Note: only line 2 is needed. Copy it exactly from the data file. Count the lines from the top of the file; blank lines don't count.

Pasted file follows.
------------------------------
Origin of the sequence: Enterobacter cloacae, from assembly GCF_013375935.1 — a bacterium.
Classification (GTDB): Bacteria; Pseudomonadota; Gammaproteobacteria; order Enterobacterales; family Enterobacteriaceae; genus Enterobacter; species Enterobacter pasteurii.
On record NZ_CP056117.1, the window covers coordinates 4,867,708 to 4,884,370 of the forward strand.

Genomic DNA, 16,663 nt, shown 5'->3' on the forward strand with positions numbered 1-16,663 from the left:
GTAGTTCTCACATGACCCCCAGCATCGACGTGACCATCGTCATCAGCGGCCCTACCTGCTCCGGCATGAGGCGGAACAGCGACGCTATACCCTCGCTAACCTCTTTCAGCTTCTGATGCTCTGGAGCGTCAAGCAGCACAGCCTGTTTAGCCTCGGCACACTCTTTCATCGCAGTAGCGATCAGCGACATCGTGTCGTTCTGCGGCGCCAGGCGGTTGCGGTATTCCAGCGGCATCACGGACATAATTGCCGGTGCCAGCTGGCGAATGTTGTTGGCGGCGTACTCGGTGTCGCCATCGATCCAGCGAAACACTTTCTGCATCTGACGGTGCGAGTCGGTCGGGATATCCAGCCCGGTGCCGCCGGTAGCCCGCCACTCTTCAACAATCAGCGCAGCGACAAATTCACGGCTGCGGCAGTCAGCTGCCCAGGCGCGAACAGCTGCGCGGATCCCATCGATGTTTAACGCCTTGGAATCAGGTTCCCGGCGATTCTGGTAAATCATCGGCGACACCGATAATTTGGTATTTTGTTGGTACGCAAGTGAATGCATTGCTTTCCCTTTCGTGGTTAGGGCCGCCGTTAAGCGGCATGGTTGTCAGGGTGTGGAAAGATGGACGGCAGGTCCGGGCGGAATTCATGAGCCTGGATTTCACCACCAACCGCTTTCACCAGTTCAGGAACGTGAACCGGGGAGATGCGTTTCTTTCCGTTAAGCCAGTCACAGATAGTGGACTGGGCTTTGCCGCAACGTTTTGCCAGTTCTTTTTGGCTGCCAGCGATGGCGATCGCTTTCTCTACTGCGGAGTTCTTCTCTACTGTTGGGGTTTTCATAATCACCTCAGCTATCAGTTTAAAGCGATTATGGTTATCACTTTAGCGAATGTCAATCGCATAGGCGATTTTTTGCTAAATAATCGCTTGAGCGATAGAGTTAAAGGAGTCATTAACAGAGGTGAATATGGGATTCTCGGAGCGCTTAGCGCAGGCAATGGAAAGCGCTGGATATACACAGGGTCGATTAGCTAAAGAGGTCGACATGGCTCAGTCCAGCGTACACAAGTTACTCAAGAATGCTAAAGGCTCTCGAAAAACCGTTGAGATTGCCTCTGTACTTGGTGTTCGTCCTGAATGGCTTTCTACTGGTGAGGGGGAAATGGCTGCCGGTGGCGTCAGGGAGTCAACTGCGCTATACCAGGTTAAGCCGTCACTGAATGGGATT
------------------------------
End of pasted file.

Classification (GTDB): Bacteria; Pseudomonadota; Gammaproteobacteria; order Enterobacterales; family Enterobacteriaceae; genus Enterobacter; species Enterobacter pasteurii.